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Title: Patterns of cone production in Sitka spruce (Picea sitchensis (Bong.) Carr.) and the prediction of cone crops
Author: Clarke, Gary C.
Awarding Body: University of Aberdeen
Current Institution: University of Aberdeen
Date of Award: 1997
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The location of cones in crowns of grafts and mature planted tress was studied in detail and relationships between cone type and shoot characteristics were investigated. The results enabled a regression model to be developed to relate cone counts in certain crown zones to overall cone bearing. It was demonstrated that there are patterns of cone production in the crowns of Picea sitchensis. Preferred zones for female bearing are high in the tree. Male cones tend to occur lower in the tree and more proximal to the stem than female cones. As total female cone production increases, cones are borne progressively further down the tree and towards the main stem. In all cases there were shoots that remained vegetative, regardless of total cone bearing. There were also interactions between the type of cone and the nature of the bearing shoot. On lower order shoots both male and female cones tended to be borne in the proximal lateral position. On progressively weaker shoots there is a tendency for cones to be borne in progressively more distal positions. The same progress of cone bearing - from proximal to distal positions - occurred on shoots of decreasing size. On forest trees the vast majority of cones are borne on trees of above average dimensions. Of the three measured variables (height, dbh and crown depth) height appeared to be the most important in influencing cone production. Prognostic tree and stand models were developed which were quite successful in predicting cone production in forest stands, particularly at low or zero levels of bearing. The presence of female cones on the bearing shoots affected both the development of more proximal buds on that shoot and the characteristics of offspring shoots. Offspring shoots on bearing parents were smaller and tended to bear fewer needles. The effect on the number of buds formed was not conclusive.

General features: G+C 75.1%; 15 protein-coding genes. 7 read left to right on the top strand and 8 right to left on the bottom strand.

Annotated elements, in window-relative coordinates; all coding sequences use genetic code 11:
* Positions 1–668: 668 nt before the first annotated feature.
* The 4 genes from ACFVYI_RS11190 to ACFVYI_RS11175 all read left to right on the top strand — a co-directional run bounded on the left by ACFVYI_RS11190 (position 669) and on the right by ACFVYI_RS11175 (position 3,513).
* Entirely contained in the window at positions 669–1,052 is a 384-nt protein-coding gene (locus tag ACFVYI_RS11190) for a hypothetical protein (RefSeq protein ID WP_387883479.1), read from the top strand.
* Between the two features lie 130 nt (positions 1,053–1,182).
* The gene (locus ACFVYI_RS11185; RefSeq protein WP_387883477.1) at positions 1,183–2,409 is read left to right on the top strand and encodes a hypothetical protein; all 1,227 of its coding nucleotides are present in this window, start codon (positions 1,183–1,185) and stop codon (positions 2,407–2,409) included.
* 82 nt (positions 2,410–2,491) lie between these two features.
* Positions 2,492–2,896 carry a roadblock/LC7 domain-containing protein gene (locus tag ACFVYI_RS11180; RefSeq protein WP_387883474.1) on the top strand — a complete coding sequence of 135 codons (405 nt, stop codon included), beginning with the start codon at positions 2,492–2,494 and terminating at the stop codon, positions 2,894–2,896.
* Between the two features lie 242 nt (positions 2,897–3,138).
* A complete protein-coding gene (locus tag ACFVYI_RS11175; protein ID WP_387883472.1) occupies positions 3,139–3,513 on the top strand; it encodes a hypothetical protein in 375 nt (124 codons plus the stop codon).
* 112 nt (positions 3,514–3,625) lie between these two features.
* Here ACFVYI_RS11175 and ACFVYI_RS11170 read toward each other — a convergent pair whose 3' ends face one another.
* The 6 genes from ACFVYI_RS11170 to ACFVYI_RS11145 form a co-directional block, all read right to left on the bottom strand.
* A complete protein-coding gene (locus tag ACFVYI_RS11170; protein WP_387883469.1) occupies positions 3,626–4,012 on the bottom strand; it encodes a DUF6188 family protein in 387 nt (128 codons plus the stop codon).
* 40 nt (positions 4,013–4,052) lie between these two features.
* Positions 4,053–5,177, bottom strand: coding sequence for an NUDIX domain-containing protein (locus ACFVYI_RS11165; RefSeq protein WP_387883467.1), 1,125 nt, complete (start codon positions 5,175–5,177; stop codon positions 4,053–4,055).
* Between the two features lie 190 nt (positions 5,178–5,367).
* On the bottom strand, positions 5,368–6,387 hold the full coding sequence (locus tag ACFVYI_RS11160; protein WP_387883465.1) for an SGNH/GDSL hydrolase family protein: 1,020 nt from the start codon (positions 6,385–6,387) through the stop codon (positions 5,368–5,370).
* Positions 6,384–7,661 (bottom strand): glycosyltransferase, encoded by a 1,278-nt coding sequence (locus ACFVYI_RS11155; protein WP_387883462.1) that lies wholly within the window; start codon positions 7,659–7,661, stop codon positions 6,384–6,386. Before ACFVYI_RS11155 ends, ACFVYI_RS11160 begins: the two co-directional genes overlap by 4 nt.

Supervisor: Not available Sponsor: Not available
Qualification Name: Thesis (Ph.D.) Qualification Level: Doctoral
EThOS ID:  DOI: Not available
Keywords: Forestry & agroforestry & sustainable forestry Forests and forestry